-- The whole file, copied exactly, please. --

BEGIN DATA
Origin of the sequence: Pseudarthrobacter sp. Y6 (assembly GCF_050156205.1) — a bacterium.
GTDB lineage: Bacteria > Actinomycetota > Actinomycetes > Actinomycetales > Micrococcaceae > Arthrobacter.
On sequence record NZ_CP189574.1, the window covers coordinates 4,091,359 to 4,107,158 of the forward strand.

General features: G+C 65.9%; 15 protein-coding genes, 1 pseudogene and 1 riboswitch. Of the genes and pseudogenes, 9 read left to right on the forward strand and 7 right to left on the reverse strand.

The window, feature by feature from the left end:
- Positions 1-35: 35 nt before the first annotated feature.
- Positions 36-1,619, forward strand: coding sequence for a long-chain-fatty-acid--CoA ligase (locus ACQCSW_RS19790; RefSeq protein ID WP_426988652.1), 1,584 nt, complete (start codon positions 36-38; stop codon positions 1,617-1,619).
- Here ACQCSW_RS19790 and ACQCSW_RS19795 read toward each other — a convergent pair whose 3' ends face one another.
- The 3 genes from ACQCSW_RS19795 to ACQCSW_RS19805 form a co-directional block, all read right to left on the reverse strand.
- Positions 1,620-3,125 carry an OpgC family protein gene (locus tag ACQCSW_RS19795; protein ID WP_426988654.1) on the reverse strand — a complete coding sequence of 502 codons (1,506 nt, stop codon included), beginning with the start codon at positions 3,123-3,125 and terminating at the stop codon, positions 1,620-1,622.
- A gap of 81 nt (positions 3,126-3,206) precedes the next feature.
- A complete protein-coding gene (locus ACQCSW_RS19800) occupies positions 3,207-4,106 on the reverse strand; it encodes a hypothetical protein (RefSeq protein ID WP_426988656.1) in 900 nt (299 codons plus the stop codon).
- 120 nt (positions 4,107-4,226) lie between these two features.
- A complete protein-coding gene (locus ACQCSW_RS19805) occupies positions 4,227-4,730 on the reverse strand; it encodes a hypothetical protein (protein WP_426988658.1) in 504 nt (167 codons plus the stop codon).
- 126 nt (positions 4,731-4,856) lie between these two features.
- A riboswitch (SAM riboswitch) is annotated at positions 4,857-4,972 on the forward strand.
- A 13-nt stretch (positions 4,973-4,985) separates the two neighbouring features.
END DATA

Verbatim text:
Origin of the sequence: Pseudarthrobacter sp. Y6 (assembly GCF_050156205.1) — a bacterium.
GTDB lineage: Bacteria > Actinomycetota > Actinomycetes > Actinomycetales > Micrococcaceae > Arthrobacter.
On sequence record NZ_CP189574.1, the window covers coordinates 4,091,359 to 4,107,158 of the forward strand.

General features: G+C 65.9%; 15 protein-coding genes, 1 pseudogene and 1 riboswitch. Of the genes and pseudogenes, 9 read left to right on the forward strand and 7 right to left on the reverse strand.

The window, feature by feature from the left end:
- Positions 1-35: 35 nt before the first annotated feature.
- Positions 36-1,619, forward strand: coding sequence for a long-chain-fatty-acid--CoA ligase (locus ACQCSW_RS19790; RefSeq protein ID WP_426988652.1), 1,584 nt, complete (start codon positions 36-38; stop codon positions 1,617-1,619).
- Here ACQCSW_RS19790 and ACQCSW_RS19795 read toward each other — a convergent pair whose 3' ends face one another.
- The 3 genes from ACQCSW_RS19795 to ACQCSW_RS19805 form a co-directional block, all read right to left on the reverse strand.
- Positions 1,620-3,125 carry an OpgC family protein gene (locus tag ACQCSW_RS19795; protein ID WP_426988654.1) on the reverse strand — a complete coding sequence of 502 codons (1,506 nt, stop codon included), beginning with the start codon at positions 3,123-3,125 and terminating at the stop codon, positions 1,620-1,622.
- A gap of 81 nt (positions 3,126-3,206) precedes the next feature.
- A complete protein-coding gene (locus ACQCSW_RS19800) occupies positions 3,207-4,106 on the reverse strand; it encodes a hypothetical protein (RefSeq protein ID WP_426988656.1) in 900 nt (299 codons plus the stop codon).
- 120 nt (positions 4,107-4,226) lie between these two features.
- A complete protein-coding gene (locus ACQCSW_RS19805) occupies positions 4,227-4,730 on the reverse strand; it encodes a hypothetical protein (protein WP_426988658.1) in 504 nt (167 codons plus the stop codon).
- 126 nt (positions 4,731-4,856) lie between these two features.
- A riboswitch (SAM riboswitch) is annotated at positions 4,857-4,972 on the forward strand.
- A 13-nt stretch (positions 4,973-4,985) separates the two neighbouring features.